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Gakuba v. Kurtz

Court of Appeals of Illinois, Second District

April 8, 2015

PETER GAKUBA, Petitioner-Appellant,
v.
KATE C. KURTZ, Respondent-Appellee.

Appeal from the Circuit Court of Winnebago County, No. 13-OP-2500 Honorable John H. Young and Gwyn Gulley, Judges, Presiding.

JUSTICE JORGENSEN delivered the judgment of the court, with opinion. Justices Burke and Hudson concurred in the judgment and opinion.

OPINION

JORGENSEN JUSTICE

¶ 1 Pro se petitioner, Peter Gakuba, filed a verified petition, pursuant to the Stalking No Contact Order Act (Act) (740 ILCS 21/1 et seq. (West 2010)), against respondent, Kate C. Kurtz, the assistant State's Attorney who was prosecuting petitioner for three counts of aggravated criminal sexual abuse. The trial court dismissed the petition. Petitioner timely appealed and raises the following issues: (1) whether the trial court erred in dismissing the petition without allowing petitioner to present evidence; (2) whether the trial court erred in sealing the record; and (3) whether the trial court erred in denying petitioner's motion to substitute judges. Respondent argues that we should strike petitioner's brief and dismiss the appeal, based on petitioner's failure to comply with supreme court rules. Respondent also argues that sanctions should be imposed on petitioner for filing a frivolous appeal. For the reasons that follow, we reject petitioner's arguments, as they are either forfeited or unsupported by the record. Further, though we decline respondent's invitation to strike petitioner's brief and dismiss the appeal, we grant respondent's request for sanctions.

¶ 2 I. BACKGROUND

¶ 3 The petition, filed on November 25, 2013, alleged, in pertinent part, the following: (1) respondent told an investigator with the Winnebago County State's Attorney's office that petitioner was harassing her and, on July 23, 2013, when respondent was at the courthouse in Rockford, the investigator approached petitioner and told petitioner that he wanted to speak with him; (2) on July 23, 2013, respondent was in an elevator at the courthouse with petitioner, and respondent "menance[d] [him] with stares and huffs, before leaving"; (3) on November 4, 2006, respondent "supervised a criminal investigation resulting in a warrantless home invasion into [petitioner's] lawfully and privately occupied Marriott hotel room"; and (4) on November 5, 2006, respondent "ordered Ill. state police to commit residential burglary into [petitoner's] Alpine Inn room." Petitioner asked that respondent be disqualified from prosecuting the criminal case against him.

¶ 4 Following an emergency hearing, which took place on November 25, 2013, the trial court (Judge John H. Young) entered an order denying emergency relief, finding that "no emergency circumstances" and "no course of conduct under statute" had been demonstrated. A plenary hearing was set for December 16, 2013.

¶ 5 On November 26, 2013, Judge Young entered an order sealing the case file.

¶ 6 On November 27, 2013, respondent's counsel entered his appearance, and respondent moved to dismiss the petition and strike the hearing date. Respondent argued that, because the court found, at the emergency hearing on the petition, that no course of conduct had been alleged or demonstrated, the matter should be dismissed. On December 2, 2013, the trial court (Judge Gwyn Gulley) granted the motion, dismissing the petition and striking the hearing.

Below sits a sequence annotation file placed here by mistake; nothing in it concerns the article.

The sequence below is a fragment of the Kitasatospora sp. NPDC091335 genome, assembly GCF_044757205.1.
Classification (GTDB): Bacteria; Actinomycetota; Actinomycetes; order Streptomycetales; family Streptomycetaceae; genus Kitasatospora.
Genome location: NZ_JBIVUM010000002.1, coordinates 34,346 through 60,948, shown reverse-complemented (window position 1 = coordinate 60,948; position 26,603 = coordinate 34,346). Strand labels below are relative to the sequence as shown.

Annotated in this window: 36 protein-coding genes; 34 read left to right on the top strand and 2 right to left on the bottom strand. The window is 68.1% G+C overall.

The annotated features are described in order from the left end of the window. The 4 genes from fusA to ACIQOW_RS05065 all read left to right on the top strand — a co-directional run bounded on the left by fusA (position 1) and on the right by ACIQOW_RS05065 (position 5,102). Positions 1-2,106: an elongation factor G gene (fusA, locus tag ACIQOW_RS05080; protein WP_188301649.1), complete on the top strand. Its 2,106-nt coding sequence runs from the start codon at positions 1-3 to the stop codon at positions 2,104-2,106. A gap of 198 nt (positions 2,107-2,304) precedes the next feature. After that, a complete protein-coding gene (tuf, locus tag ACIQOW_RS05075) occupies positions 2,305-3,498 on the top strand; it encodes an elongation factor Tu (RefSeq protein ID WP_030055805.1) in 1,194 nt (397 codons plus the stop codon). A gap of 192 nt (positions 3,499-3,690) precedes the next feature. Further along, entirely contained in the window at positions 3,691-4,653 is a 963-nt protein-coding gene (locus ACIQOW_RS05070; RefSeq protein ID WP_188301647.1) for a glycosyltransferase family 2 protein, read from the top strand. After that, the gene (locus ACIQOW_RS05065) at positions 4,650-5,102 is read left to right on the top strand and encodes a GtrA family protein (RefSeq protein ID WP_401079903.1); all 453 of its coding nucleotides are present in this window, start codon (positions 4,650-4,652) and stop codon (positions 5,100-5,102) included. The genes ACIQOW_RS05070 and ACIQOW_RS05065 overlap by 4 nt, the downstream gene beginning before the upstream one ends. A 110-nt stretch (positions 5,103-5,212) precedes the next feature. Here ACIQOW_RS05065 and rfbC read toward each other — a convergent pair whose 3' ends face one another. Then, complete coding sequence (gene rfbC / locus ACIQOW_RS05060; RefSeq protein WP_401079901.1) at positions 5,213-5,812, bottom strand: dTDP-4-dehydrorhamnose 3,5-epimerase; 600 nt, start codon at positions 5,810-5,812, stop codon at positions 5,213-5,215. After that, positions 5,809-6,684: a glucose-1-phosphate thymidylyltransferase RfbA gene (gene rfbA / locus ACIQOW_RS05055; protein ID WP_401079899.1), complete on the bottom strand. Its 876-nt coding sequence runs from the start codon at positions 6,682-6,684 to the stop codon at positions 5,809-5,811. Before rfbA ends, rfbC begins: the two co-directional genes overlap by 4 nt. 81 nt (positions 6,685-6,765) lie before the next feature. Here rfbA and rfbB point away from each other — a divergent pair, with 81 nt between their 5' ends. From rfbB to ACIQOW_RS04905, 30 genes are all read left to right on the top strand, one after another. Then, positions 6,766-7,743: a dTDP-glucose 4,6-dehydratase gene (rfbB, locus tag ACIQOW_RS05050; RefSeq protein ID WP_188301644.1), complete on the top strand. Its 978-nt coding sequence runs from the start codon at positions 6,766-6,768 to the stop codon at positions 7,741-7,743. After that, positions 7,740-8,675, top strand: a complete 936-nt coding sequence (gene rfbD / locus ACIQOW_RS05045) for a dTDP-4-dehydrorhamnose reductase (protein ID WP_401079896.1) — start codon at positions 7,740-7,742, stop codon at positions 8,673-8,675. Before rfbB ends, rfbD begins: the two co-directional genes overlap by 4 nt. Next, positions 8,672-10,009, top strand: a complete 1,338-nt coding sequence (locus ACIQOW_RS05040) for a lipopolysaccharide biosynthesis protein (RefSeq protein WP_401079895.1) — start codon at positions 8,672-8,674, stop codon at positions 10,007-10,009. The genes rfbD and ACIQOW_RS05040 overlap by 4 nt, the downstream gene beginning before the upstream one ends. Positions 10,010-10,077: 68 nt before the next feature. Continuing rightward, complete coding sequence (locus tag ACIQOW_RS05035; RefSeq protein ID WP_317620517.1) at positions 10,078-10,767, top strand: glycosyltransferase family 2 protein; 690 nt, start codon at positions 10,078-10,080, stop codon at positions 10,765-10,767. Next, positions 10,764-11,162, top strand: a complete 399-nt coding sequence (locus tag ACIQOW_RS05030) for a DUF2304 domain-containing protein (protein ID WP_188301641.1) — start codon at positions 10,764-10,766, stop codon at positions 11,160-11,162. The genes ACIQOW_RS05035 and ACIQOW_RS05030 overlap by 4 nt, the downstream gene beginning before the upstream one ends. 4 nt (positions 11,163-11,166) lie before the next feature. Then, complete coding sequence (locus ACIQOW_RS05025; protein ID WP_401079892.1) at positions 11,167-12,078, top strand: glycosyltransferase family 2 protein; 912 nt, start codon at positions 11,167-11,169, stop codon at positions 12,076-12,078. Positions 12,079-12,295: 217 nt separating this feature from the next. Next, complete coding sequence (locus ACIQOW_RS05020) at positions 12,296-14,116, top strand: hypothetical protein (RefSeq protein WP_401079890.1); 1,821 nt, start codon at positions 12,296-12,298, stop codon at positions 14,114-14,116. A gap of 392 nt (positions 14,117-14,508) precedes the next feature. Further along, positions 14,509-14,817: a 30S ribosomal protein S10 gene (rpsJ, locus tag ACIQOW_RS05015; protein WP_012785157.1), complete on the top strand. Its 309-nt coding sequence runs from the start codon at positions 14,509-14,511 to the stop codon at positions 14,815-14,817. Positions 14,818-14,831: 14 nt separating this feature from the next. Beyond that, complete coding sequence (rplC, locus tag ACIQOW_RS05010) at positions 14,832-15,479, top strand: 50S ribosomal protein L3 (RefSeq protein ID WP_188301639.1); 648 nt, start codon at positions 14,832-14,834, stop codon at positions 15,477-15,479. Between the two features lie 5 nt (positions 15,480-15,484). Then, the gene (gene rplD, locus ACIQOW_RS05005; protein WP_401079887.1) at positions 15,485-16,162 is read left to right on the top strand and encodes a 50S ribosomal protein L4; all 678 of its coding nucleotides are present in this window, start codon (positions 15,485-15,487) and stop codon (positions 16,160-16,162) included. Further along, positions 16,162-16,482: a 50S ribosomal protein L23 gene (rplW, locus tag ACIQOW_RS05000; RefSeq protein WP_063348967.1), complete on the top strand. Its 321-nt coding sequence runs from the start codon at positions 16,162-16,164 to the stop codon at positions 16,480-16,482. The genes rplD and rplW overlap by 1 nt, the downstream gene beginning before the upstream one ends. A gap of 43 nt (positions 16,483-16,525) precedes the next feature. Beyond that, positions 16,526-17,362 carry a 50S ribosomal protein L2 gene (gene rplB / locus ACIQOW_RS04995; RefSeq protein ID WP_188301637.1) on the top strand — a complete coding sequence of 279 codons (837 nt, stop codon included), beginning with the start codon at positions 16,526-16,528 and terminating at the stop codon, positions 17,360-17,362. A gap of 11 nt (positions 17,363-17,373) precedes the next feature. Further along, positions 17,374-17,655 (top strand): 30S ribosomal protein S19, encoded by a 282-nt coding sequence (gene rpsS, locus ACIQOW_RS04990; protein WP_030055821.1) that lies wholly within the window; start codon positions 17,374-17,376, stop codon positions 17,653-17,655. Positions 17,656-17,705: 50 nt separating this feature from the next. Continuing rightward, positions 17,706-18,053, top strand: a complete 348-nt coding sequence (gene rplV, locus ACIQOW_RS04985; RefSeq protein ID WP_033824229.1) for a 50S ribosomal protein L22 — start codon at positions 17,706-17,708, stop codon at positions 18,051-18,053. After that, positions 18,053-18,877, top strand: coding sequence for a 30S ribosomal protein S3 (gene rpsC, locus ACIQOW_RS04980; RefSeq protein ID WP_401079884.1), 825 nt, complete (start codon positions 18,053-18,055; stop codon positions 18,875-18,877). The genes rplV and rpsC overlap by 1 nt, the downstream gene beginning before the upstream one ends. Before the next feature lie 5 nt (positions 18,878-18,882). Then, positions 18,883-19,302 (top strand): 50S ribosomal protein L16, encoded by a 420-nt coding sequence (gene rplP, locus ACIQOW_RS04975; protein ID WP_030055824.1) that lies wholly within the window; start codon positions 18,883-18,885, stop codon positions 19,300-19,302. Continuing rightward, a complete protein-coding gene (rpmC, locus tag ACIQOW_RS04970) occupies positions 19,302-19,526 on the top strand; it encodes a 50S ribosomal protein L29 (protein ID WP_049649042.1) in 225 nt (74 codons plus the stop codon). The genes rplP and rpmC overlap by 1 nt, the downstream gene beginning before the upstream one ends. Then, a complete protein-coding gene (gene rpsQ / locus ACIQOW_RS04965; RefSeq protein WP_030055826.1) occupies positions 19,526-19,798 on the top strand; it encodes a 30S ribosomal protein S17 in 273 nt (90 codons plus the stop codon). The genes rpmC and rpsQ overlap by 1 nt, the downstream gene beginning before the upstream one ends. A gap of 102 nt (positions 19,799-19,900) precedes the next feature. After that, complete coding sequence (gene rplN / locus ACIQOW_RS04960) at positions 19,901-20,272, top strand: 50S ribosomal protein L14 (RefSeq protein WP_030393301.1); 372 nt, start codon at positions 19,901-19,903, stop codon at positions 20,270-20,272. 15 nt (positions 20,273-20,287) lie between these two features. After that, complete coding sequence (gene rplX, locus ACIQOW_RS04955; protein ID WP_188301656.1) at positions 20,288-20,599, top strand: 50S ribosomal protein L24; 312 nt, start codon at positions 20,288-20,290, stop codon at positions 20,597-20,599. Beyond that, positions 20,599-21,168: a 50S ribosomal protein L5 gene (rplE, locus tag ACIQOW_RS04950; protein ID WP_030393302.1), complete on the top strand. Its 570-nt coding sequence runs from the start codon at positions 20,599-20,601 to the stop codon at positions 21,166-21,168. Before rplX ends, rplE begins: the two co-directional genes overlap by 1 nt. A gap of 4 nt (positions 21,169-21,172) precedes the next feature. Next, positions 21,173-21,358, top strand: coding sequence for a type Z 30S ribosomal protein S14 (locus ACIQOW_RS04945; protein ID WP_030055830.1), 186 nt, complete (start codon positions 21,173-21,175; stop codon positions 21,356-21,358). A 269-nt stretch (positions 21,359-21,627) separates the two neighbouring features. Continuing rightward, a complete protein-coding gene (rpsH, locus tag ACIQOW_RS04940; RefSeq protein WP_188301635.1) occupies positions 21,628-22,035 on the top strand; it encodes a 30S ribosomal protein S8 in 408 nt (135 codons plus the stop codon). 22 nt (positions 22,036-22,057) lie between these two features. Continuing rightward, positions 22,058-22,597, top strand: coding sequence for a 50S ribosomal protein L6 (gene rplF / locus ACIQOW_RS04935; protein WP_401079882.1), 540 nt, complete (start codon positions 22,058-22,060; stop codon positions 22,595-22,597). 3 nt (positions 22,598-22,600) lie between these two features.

¶ 7 On December 6, 2013, petitioner filed a motion for reconsideration of the dismissal and an amended motion to unseal the case file.

¶ 8 On December 16, 2013, petitioner moved for the substitution for cause of Judges Young and Gulley. Each judge filed an affidavit in response to the motion. On January 14, 2014, Judge Joseph G. McGraw denied the motion for substitution.

¶ 9 On February 24, 2014, Judge Gulley denied petitioner's motion for reconsideration of the dismissal.

¶ 10 On February 25, 2014, respondent filed a motion for sanctions pursuant to Illinois Supreme Court Rule 137 (eff. July 1, 2013), arguing, inter alia, that the purpose of the petition was to harass respondent and to unduly delay litigation in that it sought to remove respondent as the prosecutor in his criminal case.

¶ 11 On March 7, 2014, the trial court denied petitioner's motion to unseal the case file, specifically finding that "allegations of contact between Judge Young and Respondent/Counsel are false." The trial court denied various other motions, not related to the present appeal, filed by petitioner, and it granted respondent's motion for sanctions.

¶ 12 Petitioner timely appealed.

¶ 13 II. ANALYSIS

¶ 14 A. Respondent's Motion to Strike Petitioner's Brief

¶ 15 We struck petitioner's initial brief, on respondent's motion, for failing to comply in numerous respects with Illinois Supreme Court Rule 341 (eff. Feb. 6, 2013), and we granted petitioner leave to refile. He did. Respondent now moves to strike petitioner's newly filed brief, arguing that petitioner again failed to comply with Rule 341. Respondent argues that petitioner's statement of facts violates Rule 341(h)(6), in that it is "replete with argument and comment, and cites various 'facts' which are not contained in the record." Respondent also argues that petitioner's introduction violates Rule 341(h)(2), in that it contains "numerous inflammatory allegations." Although respondent is correct in her claims, we decline to strike petitioner's brief in its entirety and dismiss the appeal; instead, we disregard any inappropriate or unsupported material and any argument contained in those sections. See Doe-3 v. McLean County Unit District No. 5 Board of Directors, 2012 IL 112479, ¶ 10 n.4. We turn now to petitioner's arguments.

¶ 16 B. Dismissal of the Petition

¶ 17 Petitioner argues that the trial court erred in dismissing his petition without allowing him to present his evidence. According to petitioner, he was denied "his federal and state constitutional rights to having full and free access to the courts of law in Illinois."

¶ 18 The record makes clear that the trial court dismissed the petition, following an emergency hearing, for failing to plead a course of conduct as required under the Act. See 740 ILCS 21/5, 10 (West 2012). Nevertheless, petitioner argues that he was "entitled to have his day in court."